RHOS ST. TRILLO v. LLANDUDNO WEDNESDAYS. Tlbeisa teams met on, the Council Field, Llan- dudno, on Monday. The as a result of a heavy rainfall before the match, was in a very bad condition. The Saints made few al- terations in the team, which played on the Satur- day. Rhos St. Trillo J. Berts, goal; P. Arundale and A. Downes (captain), backs Alf. Jones, S. Arundale, and G. P. Hughes, halves; R. Hughes, E. Tucker, E. Phillips, R. Ellis, (and Abel Jones, forwards. ti ■> The Sainfe) won the toss and elected to play towards the sea with the rain at their backs. The Wednesdays kicked off before a fair at- tendance, and; the Saints at once took up the attack. It was mot long before they were ahead, E. Phillips scoring with. a shot which gave the custodian no chance. The Saints were now playing ten. men, as their captain had not ar- rived. The Wednesdays made an attack on the Saints' goal, but Bents; was. too smart for them. Soon after this Dowries turned up, and R. Hughes scored number twoi for the Saints. Play was very even after this, each end being visited in turn. At the interval Rhos were leading by two clear goals. The Saints opened play in the second moiety in a heavy shower. This half Rhos played much better, and in a short time E. Phillips put them further ahead. The Wednesdays' forwards could not pass the visitors' defence, who were playing a spionidid game. The Saints were now enjoy- in^ the greater part of the play, and E. Phil- lips, with a good shot, scored the best goal of the match. At last the Wednesdays got going, and after a struggle in. goal they scored their only point. But the Saints, not to be denied, want ahead, and just before time Abel Jones scored number five. Rhos thus won a good game by five goals to one. NOTES. J. Berts, for the Saints, is making great ad- vances as a goalkeeper. He is very sure in his clearances. The backs and halves have played two good games during the holidays. Only once have they allowed their opponents to score. Thel forwards have done very well, scoring no fewer than ten goals.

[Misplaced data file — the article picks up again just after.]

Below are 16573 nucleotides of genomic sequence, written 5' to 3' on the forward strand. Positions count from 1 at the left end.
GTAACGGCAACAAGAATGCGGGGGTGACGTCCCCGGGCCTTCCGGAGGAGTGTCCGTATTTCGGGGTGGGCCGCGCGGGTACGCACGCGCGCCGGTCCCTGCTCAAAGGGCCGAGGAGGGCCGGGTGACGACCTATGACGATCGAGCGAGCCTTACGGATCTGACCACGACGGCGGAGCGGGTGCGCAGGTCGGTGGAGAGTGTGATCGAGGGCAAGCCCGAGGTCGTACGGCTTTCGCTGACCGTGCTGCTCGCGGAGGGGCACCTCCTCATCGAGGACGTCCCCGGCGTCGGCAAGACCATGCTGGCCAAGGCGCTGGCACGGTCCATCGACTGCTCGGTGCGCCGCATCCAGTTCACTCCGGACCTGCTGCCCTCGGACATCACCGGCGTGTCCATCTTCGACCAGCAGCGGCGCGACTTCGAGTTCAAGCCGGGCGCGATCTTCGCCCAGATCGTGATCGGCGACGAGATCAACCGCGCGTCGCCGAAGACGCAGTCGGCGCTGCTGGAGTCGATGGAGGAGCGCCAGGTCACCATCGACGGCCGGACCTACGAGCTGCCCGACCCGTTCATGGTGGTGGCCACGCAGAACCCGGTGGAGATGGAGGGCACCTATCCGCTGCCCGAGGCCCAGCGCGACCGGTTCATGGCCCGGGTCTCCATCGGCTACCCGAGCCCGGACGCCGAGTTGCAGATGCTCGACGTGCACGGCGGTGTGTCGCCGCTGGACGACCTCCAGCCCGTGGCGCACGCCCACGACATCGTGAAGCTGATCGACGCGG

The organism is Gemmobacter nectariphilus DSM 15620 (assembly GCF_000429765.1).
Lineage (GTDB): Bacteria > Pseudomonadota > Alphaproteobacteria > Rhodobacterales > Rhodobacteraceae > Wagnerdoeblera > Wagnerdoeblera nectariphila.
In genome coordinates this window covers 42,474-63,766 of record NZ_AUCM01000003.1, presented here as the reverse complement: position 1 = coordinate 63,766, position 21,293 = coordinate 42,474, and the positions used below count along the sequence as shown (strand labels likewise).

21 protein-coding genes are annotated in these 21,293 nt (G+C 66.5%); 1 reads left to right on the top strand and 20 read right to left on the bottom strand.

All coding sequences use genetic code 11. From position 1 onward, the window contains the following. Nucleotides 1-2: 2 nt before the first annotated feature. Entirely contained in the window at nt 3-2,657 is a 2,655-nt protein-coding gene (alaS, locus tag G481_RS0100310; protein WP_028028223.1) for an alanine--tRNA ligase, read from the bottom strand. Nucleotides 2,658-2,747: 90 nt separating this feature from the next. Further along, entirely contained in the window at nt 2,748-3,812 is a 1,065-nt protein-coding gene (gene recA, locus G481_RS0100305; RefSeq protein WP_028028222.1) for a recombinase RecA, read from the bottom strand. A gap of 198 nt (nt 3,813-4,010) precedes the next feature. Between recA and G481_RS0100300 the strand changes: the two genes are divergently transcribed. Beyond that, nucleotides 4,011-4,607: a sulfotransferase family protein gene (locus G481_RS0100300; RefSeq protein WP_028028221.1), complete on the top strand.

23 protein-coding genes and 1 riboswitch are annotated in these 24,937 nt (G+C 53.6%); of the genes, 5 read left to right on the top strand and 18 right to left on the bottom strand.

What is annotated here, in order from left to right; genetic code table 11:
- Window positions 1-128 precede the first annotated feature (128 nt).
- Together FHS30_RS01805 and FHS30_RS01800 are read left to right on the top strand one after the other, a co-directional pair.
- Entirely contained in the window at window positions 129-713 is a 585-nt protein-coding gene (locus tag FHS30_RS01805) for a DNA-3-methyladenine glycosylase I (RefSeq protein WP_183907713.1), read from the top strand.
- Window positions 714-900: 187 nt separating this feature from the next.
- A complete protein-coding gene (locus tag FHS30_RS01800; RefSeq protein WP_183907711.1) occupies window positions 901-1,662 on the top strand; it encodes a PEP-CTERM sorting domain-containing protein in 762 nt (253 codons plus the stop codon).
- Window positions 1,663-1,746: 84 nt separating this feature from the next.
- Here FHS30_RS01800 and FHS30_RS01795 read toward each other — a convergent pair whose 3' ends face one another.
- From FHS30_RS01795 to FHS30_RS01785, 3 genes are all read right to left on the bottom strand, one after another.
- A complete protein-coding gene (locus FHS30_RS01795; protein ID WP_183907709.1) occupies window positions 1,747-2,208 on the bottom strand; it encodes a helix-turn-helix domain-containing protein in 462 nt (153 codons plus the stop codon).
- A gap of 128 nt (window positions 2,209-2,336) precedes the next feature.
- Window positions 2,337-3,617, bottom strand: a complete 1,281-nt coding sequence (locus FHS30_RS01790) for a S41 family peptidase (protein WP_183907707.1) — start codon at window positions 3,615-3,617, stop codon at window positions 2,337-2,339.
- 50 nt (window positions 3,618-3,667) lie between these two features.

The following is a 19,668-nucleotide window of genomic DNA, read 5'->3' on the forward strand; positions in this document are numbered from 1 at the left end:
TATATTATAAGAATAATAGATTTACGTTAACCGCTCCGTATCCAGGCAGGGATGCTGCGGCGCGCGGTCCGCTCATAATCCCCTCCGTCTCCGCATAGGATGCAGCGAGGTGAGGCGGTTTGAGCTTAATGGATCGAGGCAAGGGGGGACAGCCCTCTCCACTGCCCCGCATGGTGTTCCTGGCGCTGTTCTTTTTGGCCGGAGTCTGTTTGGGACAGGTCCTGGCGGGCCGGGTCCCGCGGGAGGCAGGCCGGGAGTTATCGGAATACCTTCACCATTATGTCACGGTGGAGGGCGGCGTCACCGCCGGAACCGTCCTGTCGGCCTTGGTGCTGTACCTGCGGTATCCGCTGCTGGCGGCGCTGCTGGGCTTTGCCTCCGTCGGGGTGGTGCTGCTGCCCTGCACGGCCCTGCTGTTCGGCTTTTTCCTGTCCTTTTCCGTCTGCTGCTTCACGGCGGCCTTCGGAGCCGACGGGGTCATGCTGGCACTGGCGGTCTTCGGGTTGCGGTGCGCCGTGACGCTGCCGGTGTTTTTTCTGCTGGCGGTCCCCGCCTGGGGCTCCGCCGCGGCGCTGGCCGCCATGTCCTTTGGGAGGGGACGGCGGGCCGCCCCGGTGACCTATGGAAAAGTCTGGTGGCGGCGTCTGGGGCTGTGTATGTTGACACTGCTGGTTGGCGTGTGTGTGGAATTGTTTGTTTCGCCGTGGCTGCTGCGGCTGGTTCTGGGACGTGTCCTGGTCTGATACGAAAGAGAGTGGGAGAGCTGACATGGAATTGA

LLANFAIRFECHAN v. PENMAENMAWR RANGERS. On Xmas afte-rnoon a match was played at Bryn-y--Neuadd/, LHanfadrfechan, between the Penimaenmawr Rangers and the local team. It being a Charity Match for the relief of the poor of Llanfairfechan, the crowd was large. At 2-45, Referee Edward Parry, started the game going, and R. J. H-aghes of Llan was mak- ing tracks for goal, when Will Edwards, com- monly called Buller," fouled him. The game was, very fast, both gotaiMes being called upon often. At last, Morris, of Penmaenmawr, sent in a stinger which beat Thomas Griffiths alto- gether. Soon. after, a second was obtained, Thomas being to blame for leaving his goal. Things looked black for Llanfair, and Penimaen- mawr still keeping up their pressure wSiari R. J. Hughes went off on his own and obtained his de- sire. Half-time., Penmaenmawr, 2; Llanfair- fechan, 1. It was after tihe interval that the home team settled down, and immediately the second goal was notched by Atherton. The game was now all at the Penmaenmawr goal. The final read- Penmaenmawr, 2; Llanfair 2.